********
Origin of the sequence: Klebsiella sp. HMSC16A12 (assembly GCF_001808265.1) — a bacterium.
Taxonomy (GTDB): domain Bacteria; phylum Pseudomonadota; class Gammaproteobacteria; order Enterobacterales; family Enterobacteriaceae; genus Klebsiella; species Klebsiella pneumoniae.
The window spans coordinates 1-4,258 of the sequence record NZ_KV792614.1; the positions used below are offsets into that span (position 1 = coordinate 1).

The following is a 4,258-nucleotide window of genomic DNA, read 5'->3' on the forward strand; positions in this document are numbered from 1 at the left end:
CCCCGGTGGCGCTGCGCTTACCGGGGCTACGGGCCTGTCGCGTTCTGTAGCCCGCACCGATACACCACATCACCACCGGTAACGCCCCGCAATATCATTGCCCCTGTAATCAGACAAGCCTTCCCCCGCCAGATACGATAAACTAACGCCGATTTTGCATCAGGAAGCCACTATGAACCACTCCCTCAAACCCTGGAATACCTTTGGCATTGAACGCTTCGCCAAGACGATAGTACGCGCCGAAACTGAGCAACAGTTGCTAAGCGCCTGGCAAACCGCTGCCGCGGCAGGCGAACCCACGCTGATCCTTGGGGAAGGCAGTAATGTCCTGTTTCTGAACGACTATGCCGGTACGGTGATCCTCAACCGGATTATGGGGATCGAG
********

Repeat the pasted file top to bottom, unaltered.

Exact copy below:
Origin of the sequence: Klebsiella sp. HMSC16A12 (assembly GCF_001808265.1) — a bacterium.
Taxonomy (GTDB): domain Bacteria; phylum Pseudomonadota; class Gammaproteobacteria; order Enterobacterales; family Enterobacteriaceae; genus Klebsiella; species Klebsiella pneumoniae.
The window spans coordinates 1-4,258 of the sequence record NZ_KV792614.1; the positions used below are offsets into that span (position 1 = coordinate 1).

The following is a 4,258-nucleotide window of genomic DNA, read 5'->3' on the forward strand; positions in this document are numbered from 1 at the left end:
CCCCGGTGGCGCTGCGCTTACCGGGGCTACGGGCCTGTCGCGTTCTGTAGCCCGCACCGATACACCACATCACCACCGGTAACGCCCCGCAATATCATTGCCCCTGTAATCAGACAAGCCTTCCCCCGCCAGATACGATAAACTAACGCCGATTTTGCATCAGGAAGCCACTATGAACCACTCCCTCAAACCCTGGAATACCTTTGGCATTGAACGCTTCGCCAAGACGATAGTACGCGCCGAAACTGAGCAACAGTTGCTAAGCGCCTGGCAAACCGCTGCCGCGGCAGGCGAACCCACGCTGATCCTTGGGGAAGGCAGTAATGTCCTGTTTCTGAACGACTATGCCGGTACGGTGATCCTCAACCGGATTATGGGGATCGAG